Along with the Xbox Series X and S, Sony’s PlayStation 5 helped officially kick off the ninth generation of video game consoles in the fall of 2020. Plagued with chip shortages that led the console to see insanely competitive preorders and widespread scamming, the PlayStation 5 has nevertheless found its way into the hands of customers.
Now a couple of years old, the PlayStation 5 has been praised most for its backward compatibility, fast load times, and its high-definition capabilities (even if they’re pretty similar to the previous generation console, the PlayStation 4 and PlayStation 4 Pro).
Xbox Series X/S
- The fastest, most powerful Xbox ever
- Explore rich new worlds with 12 teraflops of raw graphic processing power, DirectX ray tracing, a custom SSD, and 4K gaming
- Make the most of every gaming minute with Quick Resume, lightning-fast load times, and gameplay of up to 120 FPS
- Powered by Xbox Velocity Architecture
- Enjoy thousands of games from four generations of Xbox, with hundreds of optimized titles that look and play better than ever
- Full-spectrum visuals and immersive audio with Dolby Vision and Dolby Atmos
|Release Date||November 10th, 2020|
|Memory||16 GB SDRAM (Series X)|
10 GB SDRAM (Series S)
|Storage||1 TB (Series X)|
512 MB (Series S)
|Peak Display||8K UHD (Series X)|
4K UHD (Series S)
|Price||$499 (Series X)|
$299 (Series S)
|Units Sold to Date||16.5 million|
- Next-generation speed and performance
- Includes Xbox Series S console and one Xbox Wireless Controller
- Features Xbox Velocity Architecture
- Hundreds of high-quality games
Released just two days before the PlayStation 5, the Xbox Series X and Series S make a point of distinguishing between their digital and base model consoles. There’s obviously a reason for this, too. Namely, the Series X and the Series S boast drastically different specs. The Series X has more memory, more storage, a higher peak display, and a higher price tag.
The Series S has a fraction of its memory and storage. It only goes up to a 4K UHD display, and it comes at a price that’s about $200 lower than its base model. Nevertheless, both the Series X and the Series S are functional, high-quality consoles. Obviously, this can be seen in their great sales figures. Evidently, it’s also Microsoft’s fastest-selling console ever.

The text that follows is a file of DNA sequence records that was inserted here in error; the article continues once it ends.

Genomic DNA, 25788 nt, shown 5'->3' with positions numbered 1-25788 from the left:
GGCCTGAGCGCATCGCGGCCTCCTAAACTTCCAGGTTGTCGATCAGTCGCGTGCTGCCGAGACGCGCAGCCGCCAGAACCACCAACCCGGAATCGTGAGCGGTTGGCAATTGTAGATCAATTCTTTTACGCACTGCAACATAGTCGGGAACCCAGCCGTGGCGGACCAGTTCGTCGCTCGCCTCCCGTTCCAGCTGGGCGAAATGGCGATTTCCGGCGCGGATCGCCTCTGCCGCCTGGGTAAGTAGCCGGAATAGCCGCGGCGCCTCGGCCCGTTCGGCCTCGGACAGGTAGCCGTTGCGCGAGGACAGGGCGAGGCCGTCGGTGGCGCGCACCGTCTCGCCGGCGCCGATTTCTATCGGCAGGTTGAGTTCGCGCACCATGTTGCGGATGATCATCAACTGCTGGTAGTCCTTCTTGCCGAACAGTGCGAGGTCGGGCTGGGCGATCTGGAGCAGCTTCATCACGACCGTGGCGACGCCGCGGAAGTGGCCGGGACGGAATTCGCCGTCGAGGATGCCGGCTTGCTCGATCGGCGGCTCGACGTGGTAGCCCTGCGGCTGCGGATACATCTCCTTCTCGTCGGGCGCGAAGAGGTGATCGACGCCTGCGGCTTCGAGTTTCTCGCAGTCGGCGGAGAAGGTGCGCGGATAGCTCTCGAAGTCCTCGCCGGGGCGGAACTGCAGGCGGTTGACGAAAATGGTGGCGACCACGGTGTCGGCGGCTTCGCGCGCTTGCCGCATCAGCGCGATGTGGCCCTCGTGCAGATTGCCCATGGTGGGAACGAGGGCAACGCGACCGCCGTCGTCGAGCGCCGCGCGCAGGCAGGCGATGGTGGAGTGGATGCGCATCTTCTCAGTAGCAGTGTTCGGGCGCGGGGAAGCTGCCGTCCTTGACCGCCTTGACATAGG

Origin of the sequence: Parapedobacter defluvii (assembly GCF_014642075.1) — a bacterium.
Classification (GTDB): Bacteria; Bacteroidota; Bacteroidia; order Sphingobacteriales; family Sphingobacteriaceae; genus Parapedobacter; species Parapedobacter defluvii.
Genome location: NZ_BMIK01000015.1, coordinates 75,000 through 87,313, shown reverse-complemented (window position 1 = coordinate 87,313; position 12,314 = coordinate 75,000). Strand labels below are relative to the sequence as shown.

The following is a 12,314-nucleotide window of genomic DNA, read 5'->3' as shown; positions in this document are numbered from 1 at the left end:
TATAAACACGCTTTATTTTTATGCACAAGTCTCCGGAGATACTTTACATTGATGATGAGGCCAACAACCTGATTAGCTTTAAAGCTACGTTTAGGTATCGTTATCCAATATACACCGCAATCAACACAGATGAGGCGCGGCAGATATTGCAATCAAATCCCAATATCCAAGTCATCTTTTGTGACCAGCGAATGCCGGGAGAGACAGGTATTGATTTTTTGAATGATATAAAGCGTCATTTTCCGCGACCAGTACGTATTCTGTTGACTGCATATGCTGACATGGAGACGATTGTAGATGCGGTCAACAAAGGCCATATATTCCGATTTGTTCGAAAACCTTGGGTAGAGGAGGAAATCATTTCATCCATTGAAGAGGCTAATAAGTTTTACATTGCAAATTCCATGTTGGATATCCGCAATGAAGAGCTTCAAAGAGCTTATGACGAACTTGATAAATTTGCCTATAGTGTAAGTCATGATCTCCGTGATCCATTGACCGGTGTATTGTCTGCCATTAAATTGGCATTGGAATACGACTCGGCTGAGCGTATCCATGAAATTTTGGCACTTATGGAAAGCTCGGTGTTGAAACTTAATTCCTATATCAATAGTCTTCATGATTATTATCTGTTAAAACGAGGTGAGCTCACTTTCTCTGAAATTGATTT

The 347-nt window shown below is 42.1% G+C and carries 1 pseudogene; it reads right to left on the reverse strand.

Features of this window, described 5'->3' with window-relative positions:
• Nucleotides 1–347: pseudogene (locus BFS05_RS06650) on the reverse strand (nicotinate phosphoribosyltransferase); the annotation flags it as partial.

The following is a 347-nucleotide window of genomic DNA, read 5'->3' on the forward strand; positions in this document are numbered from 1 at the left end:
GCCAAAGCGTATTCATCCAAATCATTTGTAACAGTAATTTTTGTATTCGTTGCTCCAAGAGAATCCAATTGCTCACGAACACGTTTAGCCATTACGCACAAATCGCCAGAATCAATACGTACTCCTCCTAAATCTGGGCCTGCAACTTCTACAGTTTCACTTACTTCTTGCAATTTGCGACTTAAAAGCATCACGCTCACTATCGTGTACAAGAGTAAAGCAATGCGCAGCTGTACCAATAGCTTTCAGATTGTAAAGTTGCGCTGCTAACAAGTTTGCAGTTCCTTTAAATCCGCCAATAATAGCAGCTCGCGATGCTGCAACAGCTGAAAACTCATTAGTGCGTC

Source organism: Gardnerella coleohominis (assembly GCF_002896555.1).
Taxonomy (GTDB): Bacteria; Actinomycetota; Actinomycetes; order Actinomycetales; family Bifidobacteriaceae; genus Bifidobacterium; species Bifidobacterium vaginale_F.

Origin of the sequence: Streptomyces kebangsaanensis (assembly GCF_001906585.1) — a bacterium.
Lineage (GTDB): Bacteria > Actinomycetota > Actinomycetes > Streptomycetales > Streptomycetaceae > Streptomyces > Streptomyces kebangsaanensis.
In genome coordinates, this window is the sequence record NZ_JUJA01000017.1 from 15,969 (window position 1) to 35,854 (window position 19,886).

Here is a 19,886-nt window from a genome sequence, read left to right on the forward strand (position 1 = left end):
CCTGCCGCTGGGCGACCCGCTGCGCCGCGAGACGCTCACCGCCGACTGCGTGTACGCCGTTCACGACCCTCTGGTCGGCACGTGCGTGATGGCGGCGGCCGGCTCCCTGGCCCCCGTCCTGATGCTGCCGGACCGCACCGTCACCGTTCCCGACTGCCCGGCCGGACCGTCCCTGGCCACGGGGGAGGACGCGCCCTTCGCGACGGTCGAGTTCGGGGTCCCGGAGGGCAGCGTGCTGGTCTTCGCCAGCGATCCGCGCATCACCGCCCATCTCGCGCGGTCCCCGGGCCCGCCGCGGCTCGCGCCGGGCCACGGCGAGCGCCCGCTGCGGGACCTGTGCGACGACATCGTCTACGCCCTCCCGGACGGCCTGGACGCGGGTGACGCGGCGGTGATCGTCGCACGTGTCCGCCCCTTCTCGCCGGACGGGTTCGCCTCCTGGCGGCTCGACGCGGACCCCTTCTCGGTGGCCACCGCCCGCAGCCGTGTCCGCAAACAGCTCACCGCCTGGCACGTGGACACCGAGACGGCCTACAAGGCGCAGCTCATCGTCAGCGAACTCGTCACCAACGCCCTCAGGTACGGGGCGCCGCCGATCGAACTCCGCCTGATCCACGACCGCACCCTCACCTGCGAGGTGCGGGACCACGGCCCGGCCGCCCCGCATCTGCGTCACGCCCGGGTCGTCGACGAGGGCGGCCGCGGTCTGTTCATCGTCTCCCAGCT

Additional Ninth Generation Video Game Consoles
The PlayStation 5 and the Xbox Series X and S are pillars of the ninth generation of video game consoles. Nevertheless, they are not the only consoles to fall under the ninth-gen umbrella. There are also some holdovers from the eighth generation worth mentioning. As formerly stated, there’s a possibility some other ninth-gen consoles could emerge before the start of the tenth. Until then, these are the ones we’re discussing.
- Features a 7-inch OLED screen with vivid colors and a crisp contrast
- Wired LAN port
- 64 GB internal storage
- Enhanced audio system
- Comes with a wide adjustable stand
|Release Date||March 3rd, 2017|
|Units Sold to Date||111 million|
Similar to the way the PlayStation 4 and the Xbox One released mid-gen upgrades partway through the eighth generation, the Nintendo Switch did something similar with its OLED model. Decidedly not the Pro model that was rumored for so long, the Nintendo Switch OLED is nonetheless a worthy eighth-ninth-gen crossover console. While its technological capabilities are undoubtedly on par with the eighth-gen, its competitive status against the ninth-generation consoles makes it worthy of inclusion in this list.
|Release Date||November 19th, 2019|
|Maximum Resolution||4K UHD|
|Total Users||2 million|
Another component of the ninth generation that could be considered a holdover from the eighth one is cloud gaming services. Google Stadia was one of the first and remains a worthy competitor of PlayStation 5 and the Xbox Series X and S. However, its total number of users is obviously far smaller than the total number of consoles sold.
Intended for the rising number of anti-console PC gamers, Google Stadia and other cloud gaming services bring console titles to the PC market. However, its lack of major titles nevertheless keeps it from reaching the same level as its competition.
- BUILT FOR AMAZON LUNA – Designed for the best experience on Luna, Amazon's cloud gaming service.
- WORKS ACROSS YOUR DEVICES – Windows, Mac, Fire TV, Fire tablet, iPhone, iPad, Chromebook, and Android devices.
- SEAMLESS SCREEN SWITCHING – When playing on Luna, pause your game on one screen then pick up right where you left off on another.
- CONNECT VIA WIFI – Connects directly to Amazon’s custom game servers using Cloud Direct technology for low-latency gameplay.